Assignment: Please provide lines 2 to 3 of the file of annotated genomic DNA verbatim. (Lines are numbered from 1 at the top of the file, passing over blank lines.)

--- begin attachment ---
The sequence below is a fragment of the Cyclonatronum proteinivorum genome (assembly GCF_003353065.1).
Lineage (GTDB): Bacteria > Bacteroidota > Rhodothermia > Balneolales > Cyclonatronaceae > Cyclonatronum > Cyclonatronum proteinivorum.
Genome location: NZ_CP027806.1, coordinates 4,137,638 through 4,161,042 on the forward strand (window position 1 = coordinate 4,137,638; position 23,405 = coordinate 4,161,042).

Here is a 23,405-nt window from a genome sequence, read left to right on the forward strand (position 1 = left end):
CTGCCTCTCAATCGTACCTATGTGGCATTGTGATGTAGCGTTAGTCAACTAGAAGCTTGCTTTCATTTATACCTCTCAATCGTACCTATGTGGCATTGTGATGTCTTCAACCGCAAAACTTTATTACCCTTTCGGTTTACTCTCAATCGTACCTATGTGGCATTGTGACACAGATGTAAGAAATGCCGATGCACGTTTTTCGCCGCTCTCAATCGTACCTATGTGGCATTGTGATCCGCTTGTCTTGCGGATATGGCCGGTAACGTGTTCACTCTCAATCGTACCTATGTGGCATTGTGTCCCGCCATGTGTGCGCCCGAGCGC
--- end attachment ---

Lineage (GTDB): Bacteria > Bacteroidota > Rhodothermia > Balneolales > Cyclonatronaceae > Cyclonatronum > Cyclonatronum proteinivorum.
Genome location: NZ_CP027806.1, coordinates 4,137,638 through 4,161,042 on the forward strand (window position 1 = coordinate 4,137,638; position 23,405 = coordinate 4,161,042).